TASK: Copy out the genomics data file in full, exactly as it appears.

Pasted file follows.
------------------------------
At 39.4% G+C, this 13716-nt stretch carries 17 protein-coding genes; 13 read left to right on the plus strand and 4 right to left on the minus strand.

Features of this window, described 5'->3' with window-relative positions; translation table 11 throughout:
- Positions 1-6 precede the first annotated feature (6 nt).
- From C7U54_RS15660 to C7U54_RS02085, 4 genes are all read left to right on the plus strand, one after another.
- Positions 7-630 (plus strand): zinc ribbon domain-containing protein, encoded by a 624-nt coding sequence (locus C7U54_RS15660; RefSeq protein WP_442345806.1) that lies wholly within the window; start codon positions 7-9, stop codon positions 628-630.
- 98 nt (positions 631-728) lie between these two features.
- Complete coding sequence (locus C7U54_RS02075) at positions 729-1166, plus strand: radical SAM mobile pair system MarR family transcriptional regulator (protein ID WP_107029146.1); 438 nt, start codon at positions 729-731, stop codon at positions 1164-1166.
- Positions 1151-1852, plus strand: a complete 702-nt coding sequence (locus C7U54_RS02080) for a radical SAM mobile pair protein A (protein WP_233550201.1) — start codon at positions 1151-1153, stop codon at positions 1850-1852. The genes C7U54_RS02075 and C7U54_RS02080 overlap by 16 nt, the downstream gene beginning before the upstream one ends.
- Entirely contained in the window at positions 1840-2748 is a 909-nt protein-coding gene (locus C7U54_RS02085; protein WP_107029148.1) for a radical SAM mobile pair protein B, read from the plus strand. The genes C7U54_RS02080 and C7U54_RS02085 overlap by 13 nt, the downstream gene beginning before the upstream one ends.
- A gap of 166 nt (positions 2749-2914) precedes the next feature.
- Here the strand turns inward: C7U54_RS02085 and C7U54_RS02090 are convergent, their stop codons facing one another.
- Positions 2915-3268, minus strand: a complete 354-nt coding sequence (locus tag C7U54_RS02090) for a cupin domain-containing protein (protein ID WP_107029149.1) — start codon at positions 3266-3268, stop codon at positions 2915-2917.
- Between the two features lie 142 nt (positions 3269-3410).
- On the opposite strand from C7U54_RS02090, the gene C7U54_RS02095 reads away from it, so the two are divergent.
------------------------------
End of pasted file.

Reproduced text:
At 39.4% G+C, this 13716-nt stretch carries 17 protein-coding genes; 13 read left to right on the plus strand and 4 right to left on the minus strand.

Features of this window, described 5'->3' with window-relative positions; translation table 11 throughout:
- Positions 1-6 precede the first annotated feature (6 nt).
- From C7U54_RS15660 to C7U54_RS02085, 4 genes are all read left to right on the plus strand, one after another.
- Positions 7-630 (plus strand): zinc ribbon domain-containing protein, encoded by a 624-nt coding sequence (locus C7U54_RS15660; RefSeq protein WP_442345806.1) that lies wholly within the window; start codon positions 7-9, stop codon positions 628-630.
- 98 nt (positions 631-728) lie between these two features.
- Complete coding sequence (locus C7U54_RS02075) at positions 729-1166, plus strand: radical SAM mobile pair system MarR family transcriptional regulator (protein ID WP_107029146.1); 438 nt, start codon at positions 729-731, stop codon at positions 1164-1166.
- Positions 1151-1852, plus strand: a complete 702-nt coding sequence (locus C7U54_RS02080) for a radical SAM mobile pair protein A (protein WP_233550201.1) — start codon at positions 1151-1153, stop codon at positions 1850-1852. The genes C7U54_RS02075 and C7U54_RS02080 overlap by 16 nt, the downstream gene beginning before the upstream one ends.
- Entirely contained in the window at positions 1840-2748 is a 909-nt protein-coding gene (locus C7U54_RS02085; protein WP_107029148.1) for a radical SAM mobile pair protein B, read from the plus strand. The genes C7U54_RS02080 and C7U54_RS02085 overlap by 13 nt, the downstream gene beginning before the upstream one ends.
- A gap of 166 nt (positions 2749-2914) precedes the next feature.
- Here the strand turns inward: C7U54_RS02085 and C7U54_RS02090 are convergent, their stop codons facing one another.
- Positions 2915-3268, minus strand: a complete 354-nt coding sequence (locus tag C7U54_RS02090) for a cupin domain-containing protein (protein ID WP_107029149.1) — start codon at positions 3266-3268, stop codon at positions 2915-2917.
- Between the two features lie 142 nt (positions 3269-3410).
- On the opposite strand from C7U54_RS02090, the gene C7U54_RS02095 reads away from it, so the two are divergent.